Here is where we meet: a sensory investigation into identity and places through matter.

 

I am interested in how identity is influenced by our subconscious understanding of place through contact with matter; an understanding that is laid down during our infant development, exploring the world through touching, sniffing, licking, etc. This tactile knowledge is absorbed or folded deep within us, enabling us to understand the tactile qualities of the things around us through visual perception. However, this is not simply a translation from one sense to another, but an absorption of things into our very being: a collision of stuff. It is an exploration of body, space and matter; the entanglement of the senses, language and memory. Moreover, it is the in-between, what is neither one nor the other, or maybe both; the nomadic flow and cross-contamination of everything, imperceptibly received or learnt.

 

Rejecting a binary notion of the senses gives us the opportunity to explore the in-between: in digital terms, what lies between the zeros and ones. We can think of it as the waste product of the thing: the residue or imprint. I think of this residual matter as the seldom noticed or unexpected gesture. This gesture is often an unplanned consequence of the intention, an action that is consciously or subconsciously perceived.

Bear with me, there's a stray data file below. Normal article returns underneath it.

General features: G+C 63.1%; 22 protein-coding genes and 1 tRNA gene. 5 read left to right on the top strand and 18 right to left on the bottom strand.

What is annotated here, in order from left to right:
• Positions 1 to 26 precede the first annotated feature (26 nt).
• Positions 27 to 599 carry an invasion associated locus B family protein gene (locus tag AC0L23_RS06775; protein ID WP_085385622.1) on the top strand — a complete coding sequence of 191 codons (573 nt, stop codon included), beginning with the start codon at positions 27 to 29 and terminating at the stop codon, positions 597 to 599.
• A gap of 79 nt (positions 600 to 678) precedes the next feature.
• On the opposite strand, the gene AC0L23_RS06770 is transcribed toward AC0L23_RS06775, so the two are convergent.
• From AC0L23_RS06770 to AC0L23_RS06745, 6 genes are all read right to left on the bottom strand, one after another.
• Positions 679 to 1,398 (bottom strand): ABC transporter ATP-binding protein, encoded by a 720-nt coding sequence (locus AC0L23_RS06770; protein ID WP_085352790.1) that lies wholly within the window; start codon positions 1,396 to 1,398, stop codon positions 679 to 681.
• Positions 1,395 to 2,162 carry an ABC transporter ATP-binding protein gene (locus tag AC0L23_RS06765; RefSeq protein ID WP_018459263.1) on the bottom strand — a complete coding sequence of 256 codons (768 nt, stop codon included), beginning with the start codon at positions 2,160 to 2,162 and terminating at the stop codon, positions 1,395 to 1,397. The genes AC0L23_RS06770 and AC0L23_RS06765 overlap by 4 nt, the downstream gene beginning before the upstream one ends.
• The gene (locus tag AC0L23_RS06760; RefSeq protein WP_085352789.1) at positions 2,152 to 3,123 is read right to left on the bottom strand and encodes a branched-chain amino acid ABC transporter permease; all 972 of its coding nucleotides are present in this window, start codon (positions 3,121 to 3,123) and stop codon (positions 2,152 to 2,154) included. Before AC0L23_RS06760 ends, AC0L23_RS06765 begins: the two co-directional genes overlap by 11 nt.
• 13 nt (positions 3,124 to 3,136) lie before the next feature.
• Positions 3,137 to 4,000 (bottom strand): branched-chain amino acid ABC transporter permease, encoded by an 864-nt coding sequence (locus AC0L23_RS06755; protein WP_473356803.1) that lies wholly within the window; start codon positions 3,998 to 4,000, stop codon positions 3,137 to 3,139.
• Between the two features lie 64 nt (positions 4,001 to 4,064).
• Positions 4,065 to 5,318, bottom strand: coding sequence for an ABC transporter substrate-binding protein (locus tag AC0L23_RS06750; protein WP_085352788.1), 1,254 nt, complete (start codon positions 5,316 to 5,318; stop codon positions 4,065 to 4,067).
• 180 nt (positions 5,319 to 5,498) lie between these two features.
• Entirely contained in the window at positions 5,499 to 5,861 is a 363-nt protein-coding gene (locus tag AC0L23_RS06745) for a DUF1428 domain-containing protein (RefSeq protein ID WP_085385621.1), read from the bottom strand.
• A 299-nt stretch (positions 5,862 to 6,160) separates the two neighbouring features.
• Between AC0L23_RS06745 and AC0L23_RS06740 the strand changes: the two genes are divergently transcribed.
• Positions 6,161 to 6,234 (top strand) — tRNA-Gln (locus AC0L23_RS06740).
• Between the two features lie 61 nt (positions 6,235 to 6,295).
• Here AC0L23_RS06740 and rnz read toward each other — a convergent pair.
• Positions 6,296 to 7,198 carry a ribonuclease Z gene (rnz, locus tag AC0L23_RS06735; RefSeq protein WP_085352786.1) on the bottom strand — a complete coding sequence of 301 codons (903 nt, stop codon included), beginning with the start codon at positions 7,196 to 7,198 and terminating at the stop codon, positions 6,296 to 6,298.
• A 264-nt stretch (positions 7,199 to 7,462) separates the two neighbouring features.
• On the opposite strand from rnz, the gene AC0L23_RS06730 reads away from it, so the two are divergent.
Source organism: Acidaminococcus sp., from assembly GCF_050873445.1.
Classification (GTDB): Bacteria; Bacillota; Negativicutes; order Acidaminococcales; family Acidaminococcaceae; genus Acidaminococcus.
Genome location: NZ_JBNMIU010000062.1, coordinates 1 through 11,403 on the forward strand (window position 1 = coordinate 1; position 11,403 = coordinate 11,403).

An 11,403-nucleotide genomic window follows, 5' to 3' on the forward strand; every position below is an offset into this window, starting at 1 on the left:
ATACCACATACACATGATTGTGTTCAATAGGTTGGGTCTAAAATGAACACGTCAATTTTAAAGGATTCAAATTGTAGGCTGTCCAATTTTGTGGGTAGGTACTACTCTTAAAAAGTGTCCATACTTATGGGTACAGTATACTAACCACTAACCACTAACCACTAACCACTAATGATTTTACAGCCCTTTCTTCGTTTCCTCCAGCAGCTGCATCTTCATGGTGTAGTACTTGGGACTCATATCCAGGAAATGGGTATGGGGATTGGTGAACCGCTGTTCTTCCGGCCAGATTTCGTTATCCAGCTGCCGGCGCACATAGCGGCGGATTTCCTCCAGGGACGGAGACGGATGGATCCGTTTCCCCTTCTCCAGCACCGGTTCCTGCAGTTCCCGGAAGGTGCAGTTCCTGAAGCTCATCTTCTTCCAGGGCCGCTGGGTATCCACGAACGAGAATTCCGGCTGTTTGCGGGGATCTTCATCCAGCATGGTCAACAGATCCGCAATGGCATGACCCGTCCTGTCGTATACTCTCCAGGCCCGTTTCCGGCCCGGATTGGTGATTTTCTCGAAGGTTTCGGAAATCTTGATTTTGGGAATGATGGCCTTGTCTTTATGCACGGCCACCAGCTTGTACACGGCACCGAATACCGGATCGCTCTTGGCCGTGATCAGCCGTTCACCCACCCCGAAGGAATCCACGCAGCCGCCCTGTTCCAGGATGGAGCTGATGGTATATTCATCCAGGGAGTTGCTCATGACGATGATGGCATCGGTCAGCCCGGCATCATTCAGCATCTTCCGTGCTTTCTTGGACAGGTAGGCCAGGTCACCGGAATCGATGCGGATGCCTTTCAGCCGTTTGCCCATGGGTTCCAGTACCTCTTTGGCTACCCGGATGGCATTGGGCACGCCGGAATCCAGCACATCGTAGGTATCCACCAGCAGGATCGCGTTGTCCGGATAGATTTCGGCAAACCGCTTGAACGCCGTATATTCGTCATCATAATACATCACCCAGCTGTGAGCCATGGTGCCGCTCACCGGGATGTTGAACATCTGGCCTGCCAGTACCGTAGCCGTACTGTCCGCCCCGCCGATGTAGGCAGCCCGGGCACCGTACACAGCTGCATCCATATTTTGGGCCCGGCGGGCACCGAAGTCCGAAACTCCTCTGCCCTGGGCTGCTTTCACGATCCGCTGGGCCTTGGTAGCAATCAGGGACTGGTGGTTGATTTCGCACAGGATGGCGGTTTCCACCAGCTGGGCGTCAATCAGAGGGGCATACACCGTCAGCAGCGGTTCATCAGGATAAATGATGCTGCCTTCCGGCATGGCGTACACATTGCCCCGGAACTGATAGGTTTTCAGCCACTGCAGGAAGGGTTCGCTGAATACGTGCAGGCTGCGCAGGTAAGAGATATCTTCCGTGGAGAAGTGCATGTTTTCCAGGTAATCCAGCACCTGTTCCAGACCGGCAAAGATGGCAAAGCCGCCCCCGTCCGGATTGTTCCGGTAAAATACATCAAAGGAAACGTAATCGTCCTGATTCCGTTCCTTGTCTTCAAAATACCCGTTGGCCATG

Central to my research is the notion of leaving a mark, a residual aftermath, and its relational impact on place, memory and identity. What happens when matter collides with matter? This is, of course, looked at in a particular way in physics and in metaphysics, but as an artist, I have scope to view this question differently or play with its concepts.

 

Collaboration and improvisation are fundamental to my practice. I am particularly drawn to working with people from a different cultural view point, engaging in a dialogue that challenges and evolves into an equilibrium of difference.

Improvisation is a manner of speaking that requires listening, a collective conversation that turns great risks into splendid rewards. By definition, it invokes collective interchange that is potentially transformative. Improvisation turns opposites into dialectical syntheses. It balances competing claims and interests. Improvisors need to counterpoise imagination with discipline, ego with empathy, and self-assertion with self-effacement. Improvisation references enduring continuity from the past while calling new collectives into being in the present. 

Fischlin et al., (2013)